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The Soccer Team That Refuses to Play Moneyball

Despite an impressive track record of developing top prospects, Schalke keep allowing their best players to leave for free. Do they know something we don’t?

Getty Images/Ringer illustration

Manuel Neuer gets the nod in goal. Rafinha slots in at right back, next to the center back pairing of Joël Matip and Roman Neustädter, with Sead Kolašinac flanking them on the left side. Then, it’s a three-man midfield: Max Meyer protects the back line as the defensive midfielder, with Leon Goretzka and Ivan Rakitic playing central box-to-box roles in front. And up top there’s a rotating trio of German internationals: Julian Draxler, Leroy Sané, and Mesut Özil. The lineup lacks a true goal-scoring striker, but the efficacy of this particular arrangement doesn’t matter. While it may look like the starting 11 of a team that consistently makes it to the knockout stages of the Champions League, the only connection these players all share is that they once wore a Schalke jersey.

Your best player is going to leave your club. It’s an accepted reality of the ever-stratifying, near-free market of European soccer. Unless you’re one of the Manchester teams, Bayern Munich, PSG, Real Madrid, or Barcelona, there’s a club out there that can afford to pay your top talent more than your balance sheet permits. (And not all of those clubs are immune to a sovereign nation dumping multiple hundreds of millions of dollars on a superstar’s doorstep, either.) However, there’s a system in place that forces some of the wealth to trickle down: Thanks to the transfer market, Barcelona had to pay £94.50 million to acquire Ousmane Dembélé from Schalke’s Ruhr-region rivals Borussia Dortmund, who could then use that money to buy a handful of players who, if everything goes to plan, Barcelona will again try to buy in a couple of years.

At least, that’s how it’s supposed to work.

According to Transfermarkt data (which isn’t precise but stills serves as a useful guidepost), the market value of those 11 Schalke players totaled £179.6 million. Yet, the club brought in only £124.65 million in transfer fees for their departures. Why the inefficiency? Over the past few years, Schalke have often opted out of the transfer market. Two summers ago, Matip ran out his contract and signed with Liverpool, while Neustädter did the same and linked up with Fenerbahce in Turkey. Last offseason, Kolašinac let his contract expire and joined up with Arsenal, while Eric Maxim Choupo-Moting (£5.40 million in value) went to Stoke City and Klaas-Jan Huntelaar (£1.35 million) went back to Ajax in Amsterdam. And now for this summer: Goretzka (£36 million), a 23-year-old who has 12 caps for the German national team, is letting his contract expire and has already signed a pre-contract with Bayern Munich. Meanwhile, Max Meyer (£14.40 million), a promising, proactive 22-year-old defensive midfielder, is reportedly going to sign elsewhere, too.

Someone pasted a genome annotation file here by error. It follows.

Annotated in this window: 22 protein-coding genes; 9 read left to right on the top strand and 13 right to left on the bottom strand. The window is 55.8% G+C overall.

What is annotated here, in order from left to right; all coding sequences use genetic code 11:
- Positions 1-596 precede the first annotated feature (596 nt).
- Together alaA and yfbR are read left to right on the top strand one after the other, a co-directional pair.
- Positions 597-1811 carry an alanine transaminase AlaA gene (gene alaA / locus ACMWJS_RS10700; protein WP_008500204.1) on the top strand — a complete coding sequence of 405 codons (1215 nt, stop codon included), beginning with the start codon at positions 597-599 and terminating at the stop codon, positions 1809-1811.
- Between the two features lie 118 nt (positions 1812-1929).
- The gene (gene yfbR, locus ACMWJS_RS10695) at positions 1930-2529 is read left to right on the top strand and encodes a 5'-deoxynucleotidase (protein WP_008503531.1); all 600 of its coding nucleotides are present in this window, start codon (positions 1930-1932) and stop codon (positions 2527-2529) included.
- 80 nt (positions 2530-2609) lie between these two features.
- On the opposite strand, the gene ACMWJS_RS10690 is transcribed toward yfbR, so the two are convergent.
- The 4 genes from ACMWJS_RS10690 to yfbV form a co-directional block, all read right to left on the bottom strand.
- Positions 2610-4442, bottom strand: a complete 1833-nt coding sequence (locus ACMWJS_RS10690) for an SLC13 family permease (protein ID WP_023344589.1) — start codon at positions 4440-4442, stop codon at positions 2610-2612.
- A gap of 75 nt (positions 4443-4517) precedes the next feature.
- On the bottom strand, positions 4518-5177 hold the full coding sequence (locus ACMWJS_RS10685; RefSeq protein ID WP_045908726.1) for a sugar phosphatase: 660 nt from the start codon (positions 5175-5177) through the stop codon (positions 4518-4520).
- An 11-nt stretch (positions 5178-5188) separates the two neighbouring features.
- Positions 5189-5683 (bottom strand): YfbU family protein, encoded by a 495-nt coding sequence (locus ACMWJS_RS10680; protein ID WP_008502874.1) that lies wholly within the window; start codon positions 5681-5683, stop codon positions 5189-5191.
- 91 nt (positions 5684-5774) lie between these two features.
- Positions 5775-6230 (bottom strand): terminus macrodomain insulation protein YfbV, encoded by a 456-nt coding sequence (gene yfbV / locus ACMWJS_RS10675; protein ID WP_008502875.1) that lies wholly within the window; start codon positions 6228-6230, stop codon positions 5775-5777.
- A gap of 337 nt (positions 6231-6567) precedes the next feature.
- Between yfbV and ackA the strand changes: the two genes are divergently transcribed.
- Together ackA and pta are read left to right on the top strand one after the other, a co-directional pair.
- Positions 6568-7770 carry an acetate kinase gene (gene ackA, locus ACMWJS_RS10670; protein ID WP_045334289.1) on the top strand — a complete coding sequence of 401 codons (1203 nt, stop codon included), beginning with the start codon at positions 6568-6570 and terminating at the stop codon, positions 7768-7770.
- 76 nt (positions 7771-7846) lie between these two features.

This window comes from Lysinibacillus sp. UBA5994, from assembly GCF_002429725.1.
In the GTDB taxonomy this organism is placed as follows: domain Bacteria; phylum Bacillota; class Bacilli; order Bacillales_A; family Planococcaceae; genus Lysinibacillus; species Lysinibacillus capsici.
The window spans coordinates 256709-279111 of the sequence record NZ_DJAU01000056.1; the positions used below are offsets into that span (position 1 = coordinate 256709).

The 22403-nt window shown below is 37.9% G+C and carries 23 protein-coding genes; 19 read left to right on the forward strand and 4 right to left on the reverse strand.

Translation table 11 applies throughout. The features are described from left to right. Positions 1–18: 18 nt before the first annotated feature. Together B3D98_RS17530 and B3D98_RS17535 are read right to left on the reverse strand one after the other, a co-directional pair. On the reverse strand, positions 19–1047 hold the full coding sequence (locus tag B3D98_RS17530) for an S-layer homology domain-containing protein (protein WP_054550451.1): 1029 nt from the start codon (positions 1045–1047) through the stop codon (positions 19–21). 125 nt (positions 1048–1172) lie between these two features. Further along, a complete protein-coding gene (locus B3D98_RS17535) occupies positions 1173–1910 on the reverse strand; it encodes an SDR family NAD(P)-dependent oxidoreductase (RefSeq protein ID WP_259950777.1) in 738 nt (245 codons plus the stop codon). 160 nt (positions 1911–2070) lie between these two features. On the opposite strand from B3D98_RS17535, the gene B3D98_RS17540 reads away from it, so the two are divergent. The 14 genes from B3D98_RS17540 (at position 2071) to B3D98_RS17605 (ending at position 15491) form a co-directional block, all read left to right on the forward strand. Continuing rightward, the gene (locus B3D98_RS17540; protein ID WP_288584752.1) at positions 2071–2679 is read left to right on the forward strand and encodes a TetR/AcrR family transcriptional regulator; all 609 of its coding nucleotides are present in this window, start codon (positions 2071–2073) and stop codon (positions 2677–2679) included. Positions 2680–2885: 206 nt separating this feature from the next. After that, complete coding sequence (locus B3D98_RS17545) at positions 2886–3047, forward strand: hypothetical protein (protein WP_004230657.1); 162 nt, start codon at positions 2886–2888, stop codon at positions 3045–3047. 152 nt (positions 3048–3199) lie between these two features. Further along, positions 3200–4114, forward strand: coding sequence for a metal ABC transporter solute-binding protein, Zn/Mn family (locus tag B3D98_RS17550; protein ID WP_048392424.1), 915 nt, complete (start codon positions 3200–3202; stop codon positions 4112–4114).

From the player’s perspective, it makes sense to run down a deal. If a club can sign you without also paying a transfer fee, then it can put more of that money into your wages. Just look at Goretzka: Reports from Germany suggest he’s getting a €20 million signing bonus from Bayern Munich, in addition to a deal worth upward of €10 million per year.

But for a team, the logic of seeing out the length of a player’s deal — well, it doesn’t exist. If the transfer market can suppress player earning power, it also creates artificial value for clubs. As any team can try to buy any player from any other team, there theoretically exists a near-infinite market for talent.

“The market is usually above what a player is truly worth to a team,” said Omar Chaudhuri, head of football intelligence at the consulting firm 21st Club. “If we assume Coutinho is a three-point hit per season to Liverpool, the revenue hit is a lot less than £142M over the rest of his contract, so it was a no-brainer to sell.”

Just three points for one of the best players in the Premier League? Yes, we tend to overestimate the impact of individual players. As Chaudhuri explained it to me: The best team in a top European league typically wins around 85 points in a season, while the worst teams come in around 30. That’s a 55-point gap, and if you split that by 11, it comes out to five points per player. However, the replacements at a top team, like Liverpool, are better than relegation-level. Hence, the three points.

Historically, Schalke are one of the biggest clubs in Germany — if not the world. The so-called “spinning tops” sides of the 1930s and ’40s pioneered the slick-passing style that Ajax and Barcelona famously went on to perfect. A couple of sources with knowledge of Schalke blamed the recent run of expiring contracts on front-office dysfunction. The club is on its third manager and second sporting director since mid-2016. And the upheaval has had an effect: After reaching the knockout stages of the Champions League three seasons in a row, Schalke haven’t finished higher than fifth in the Bundesliga in any of the past three seasons. Last year, according to the annual Deloitte Money League report, they were the 14th-wealthiest team on the planet — but they ended the season as the 10th-best team in Germany.

This year, they’re in third, and their manager, the 32-year-old Domenico Tedesco, looks like Germany’s latest millennial master tactician. But if Tedesco keeps bringing in results, some bigger club will soon come calling — much like they did for Southampton’s Mauricio Pochettino and Ronald Koeman. Since there’s no transfer market for coaches, Schalke will be confronted with a familiar situation: Top talent will head for the exit, and they’ll get nothing in return.